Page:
masks

When two friends hold a casual conversation, sometimes it turns into an unexpected confession. Sometimes, it is revealed that one or both of the conversationalists are terrible people, on the inside. In this real life chat that really did happen, cchris seems like he is maybe worried, or at least taking mental notes for some purpose or another, but I’m sure I was just saying what he had already thought for himself before. I’m CERTAIN.

Please, enjoy this comic. And please, don’t run away from me.

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The thing about podcasts is that I’ve never really wanted to listen to people just discussing things. I don’t watch talk shows, I can’t stand listening to people read, and I can listen to people speak for about 50 – 100 words maximum, depending on the topic. So it was hard for me to believe that I’d ever want to get into podcasts as A Thing.

huff

I tried a few. When friends started podcasts, I would dutifully listen to one or two episodes to show my support and see if I’d want to keep going. I couldn’t! It never felt quite right. Sorry, friends. And really, it’s only so much that I can listen to anyone talk about anything, unless it’s Amandoll, about everything.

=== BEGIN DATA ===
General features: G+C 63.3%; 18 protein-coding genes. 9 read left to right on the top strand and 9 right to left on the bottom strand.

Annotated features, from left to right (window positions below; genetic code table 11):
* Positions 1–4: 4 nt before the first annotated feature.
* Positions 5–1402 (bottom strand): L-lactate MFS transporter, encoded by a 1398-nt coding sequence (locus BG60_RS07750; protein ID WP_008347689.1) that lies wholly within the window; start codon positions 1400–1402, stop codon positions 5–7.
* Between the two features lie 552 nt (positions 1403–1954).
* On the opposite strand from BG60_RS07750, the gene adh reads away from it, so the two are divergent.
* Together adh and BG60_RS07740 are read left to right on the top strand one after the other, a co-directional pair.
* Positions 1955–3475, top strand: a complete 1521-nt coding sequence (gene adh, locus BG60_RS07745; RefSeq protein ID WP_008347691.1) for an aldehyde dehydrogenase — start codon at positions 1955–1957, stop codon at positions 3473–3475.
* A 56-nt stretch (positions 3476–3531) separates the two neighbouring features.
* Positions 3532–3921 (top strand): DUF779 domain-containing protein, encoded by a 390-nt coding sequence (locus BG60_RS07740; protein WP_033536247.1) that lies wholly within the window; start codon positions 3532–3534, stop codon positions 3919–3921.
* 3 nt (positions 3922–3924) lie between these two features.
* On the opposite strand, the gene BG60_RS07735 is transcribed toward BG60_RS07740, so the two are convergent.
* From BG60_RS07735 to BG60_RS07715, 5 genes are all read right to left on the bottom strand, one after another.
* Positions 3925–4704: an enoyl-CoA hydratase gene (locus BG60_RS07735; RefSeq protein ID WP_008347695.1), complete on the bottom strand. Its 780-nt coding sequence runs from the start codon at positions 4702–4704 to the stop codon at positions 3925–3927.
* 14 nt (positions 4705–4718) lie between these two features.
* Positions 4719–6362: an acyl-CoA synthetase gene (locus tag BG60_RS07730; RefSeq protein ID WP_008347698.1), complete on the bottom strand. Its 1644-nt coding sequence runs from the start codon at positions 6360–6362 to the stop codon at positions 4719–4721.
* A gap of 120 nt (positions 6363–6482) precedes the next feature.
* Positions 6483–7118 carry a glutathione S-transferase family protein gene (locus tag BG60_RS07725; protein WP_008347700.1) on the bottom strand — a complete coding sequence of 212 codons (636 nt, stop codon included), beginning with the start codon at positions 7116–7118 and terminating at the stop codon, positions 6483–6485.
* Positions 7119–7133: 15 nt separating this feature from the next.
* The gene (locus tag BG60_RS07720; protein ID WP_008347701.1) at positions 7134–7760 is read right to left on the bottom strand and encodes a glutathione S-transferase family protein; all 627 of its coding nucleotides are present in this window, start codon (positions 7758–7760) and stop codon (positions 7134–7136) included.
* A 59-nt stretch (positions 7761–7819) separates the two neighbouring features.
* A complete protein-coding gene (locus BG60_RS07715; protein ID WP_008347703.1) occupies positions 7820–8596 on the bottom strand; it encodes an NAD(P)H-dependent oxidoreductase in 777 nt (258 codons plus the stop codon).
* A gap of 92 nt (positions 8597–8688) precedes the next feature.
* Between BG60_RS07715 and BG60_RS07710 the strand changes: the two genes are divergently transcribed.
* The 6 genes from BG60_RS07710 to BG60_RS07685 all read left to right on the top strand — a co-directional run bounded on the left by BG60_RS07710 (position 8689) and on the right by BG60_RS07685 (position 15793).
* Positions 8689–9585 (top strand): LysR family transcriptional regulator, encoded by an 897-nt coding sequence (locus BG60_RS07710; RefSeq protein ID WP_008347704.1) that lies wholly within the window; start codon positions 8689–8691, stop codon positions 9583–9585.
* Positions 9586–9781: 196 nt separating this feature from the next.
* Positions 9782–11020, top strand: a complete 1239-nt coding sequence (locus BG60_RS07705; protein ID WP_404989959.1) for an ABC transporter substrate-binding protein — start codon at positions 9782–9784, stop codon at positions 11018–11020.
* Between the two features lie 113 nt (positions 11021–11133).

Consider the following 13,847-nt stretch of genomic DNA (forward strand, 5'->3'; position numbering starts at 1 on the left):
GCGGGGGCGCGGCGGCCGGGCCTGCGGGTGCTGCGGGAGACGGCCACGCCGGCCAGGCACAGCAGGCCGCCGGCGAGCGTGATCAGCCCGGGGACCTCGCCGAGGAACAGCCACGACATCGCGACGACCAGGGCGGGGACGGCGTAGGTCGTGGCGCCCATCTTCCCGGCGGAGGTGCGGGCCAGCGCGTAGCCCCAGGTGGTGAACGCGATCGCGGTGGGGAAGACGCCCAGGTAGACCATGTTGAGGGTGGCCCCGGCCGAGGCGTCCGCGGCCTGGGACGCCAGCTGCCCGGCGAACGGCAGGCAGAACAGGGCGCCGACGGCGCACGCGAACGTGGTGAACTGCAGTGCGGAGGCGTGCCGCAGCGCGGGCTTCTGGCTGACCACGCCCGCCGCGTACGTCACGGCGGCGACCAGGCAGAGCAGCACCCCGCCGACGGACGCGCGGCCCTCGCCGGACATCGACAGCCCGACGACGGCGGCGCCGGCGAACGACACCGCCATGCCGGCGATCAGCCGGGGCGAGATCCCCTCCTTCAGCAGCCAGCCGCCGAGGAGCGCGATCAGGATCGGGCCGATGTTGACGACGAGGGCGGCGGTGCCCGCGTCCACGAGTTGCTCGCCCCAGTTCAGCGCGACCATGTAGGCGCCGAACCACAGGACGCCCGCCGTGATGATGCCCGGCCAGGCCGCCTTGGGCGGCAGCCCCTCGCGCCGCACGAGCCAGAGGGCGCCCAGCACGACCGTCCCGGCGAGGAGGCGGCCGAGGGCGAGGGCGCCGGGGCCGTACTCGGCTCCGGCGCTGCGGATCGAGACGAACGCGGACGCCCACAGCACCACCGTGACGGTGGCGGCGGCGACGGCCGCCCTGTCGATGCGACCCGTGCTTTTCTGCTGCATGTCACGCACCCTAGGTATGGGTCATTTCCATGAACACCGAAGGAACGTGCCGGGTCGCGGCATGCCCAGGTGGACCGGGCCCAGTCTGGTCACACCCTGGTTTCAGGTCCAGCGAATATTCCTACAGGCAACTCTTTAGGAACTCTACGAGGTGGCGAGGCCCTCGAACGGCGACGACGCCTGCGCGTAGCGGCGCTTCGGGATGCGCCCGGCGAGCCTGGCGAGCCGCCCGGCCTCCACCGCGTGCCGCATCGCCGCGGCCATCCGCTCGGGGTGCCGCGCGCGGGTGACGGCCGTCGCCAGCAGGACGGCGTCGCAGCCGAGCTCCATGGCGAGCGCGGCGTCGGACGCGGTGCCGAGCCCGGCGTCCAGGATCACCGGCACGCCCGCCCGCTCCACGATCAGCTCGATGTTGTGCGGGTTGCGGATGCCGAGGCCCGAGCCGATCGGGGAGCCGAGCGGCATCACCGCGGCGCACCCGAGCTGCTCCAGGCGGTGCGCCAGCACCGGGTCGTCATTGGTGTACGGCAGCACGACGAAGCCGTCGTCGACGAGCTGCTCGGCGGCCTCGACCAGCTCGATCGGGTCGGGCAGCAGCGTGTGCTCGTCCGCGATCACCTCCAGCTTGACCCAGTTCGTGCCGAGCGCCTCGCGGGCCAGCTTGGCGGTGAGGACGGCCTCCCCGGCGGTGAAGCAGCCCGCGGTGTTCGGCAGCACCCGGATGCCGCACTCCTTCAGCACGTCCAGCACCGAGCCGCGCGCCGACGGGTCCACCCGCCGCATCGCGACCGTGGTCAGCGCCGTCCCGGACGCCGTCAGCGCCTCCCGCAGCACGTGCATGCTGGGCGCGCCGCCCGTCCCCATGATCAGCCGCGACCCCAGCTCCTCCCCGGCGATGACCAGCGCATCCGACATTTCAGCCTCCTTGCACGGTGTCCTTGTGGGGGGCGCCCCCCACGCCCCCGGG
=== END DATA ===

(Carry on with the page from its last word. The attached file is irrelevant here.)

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I’m not sure if you guys ever noticed this, but updates on this site can ebb and flow. As we are the most depressed mini-cluster of writers on the internet, this makes perfect sense. At any given moment, one or all of us is in the throes of a crippling despair — or, in contrast, one or all of us is chirpy and pleased with life. This wide range in overall mood is reflected in our overall productivity, here at the Sneer Campaign and also in every single aspect of our lives.

abloo

I guess I should start off by telling you about Depression, as if you are at all strangers to the concept. But I know our demographics. You’re all a bunch of first world 20- and 30-somethings mostly. I assume you are all actually in the midst of your own Pity Parties RIGHT NOW, and are just taking a break to read this article in the hopes of finding some gentle humor to ease your troubled souls. Well, indulge me here for a minute. Pretend that you are all perfect spring flowers and have never seen a reason to frown in your life. Do you remember what that feels like? I think I might, but I could also be severely mistaken and I am just emotionlessly imagining the color blue. But emotionlessness is just an absence of sadness, and that doesn’t automatically mean “happiness.” Although some days, it is just as welcome of a relief. Am I even getting ahead of myself here? You can bet no one cares.